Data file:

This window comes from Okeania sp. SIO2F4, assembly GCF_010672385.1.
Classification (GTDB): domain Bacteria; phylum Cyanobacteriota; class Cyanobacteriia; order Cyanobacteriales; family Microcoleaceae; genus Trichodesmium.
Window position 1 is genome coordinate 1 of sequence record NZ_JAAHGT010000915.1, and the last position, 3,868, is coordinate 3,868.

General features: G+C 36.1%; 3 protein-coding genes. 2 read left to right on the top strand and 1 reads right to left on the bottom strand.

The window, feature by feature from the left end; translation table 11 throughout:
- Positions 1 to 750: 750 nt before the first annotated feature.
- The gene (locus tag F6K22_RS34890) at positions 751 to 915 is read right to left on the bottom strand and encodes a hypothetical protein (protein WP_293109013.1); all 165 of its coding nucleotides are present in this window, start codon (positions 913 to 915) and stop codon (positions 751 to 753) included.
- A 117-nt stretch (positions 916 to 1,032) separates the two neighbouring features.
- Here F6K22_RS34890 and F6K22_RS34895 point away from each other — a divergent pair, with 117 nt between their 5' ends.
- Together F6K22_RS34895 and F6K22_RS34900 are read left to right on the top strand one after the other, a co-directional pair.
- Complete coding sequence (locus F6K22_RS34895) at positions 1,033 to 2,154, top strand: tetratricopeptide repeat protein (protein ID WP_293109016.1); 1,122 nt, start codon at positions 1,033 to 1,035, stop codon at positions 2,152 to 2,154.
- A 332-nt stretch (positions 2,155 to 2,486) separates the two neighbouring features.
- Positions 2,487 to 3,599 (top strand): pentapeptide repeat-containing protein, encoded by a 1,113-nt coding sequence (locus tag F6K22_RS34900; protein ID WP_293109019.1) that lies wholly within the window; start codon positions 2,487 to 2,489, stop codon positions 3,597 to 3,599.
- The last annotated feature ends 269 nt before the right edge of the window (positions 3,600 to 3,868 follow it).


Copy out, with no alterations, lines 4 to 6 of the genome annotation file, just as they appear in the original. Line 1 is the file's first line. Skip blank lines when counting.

General features: G+C 36.1%; 3 protein-coding genes. 2 read left to right on the top strand and 1 reads right to left on the bottom strand.

The window, feature by feature from the left end; translation table 11 throughout:
- Positions 1 to 750: 750 nt before the first annotated feature.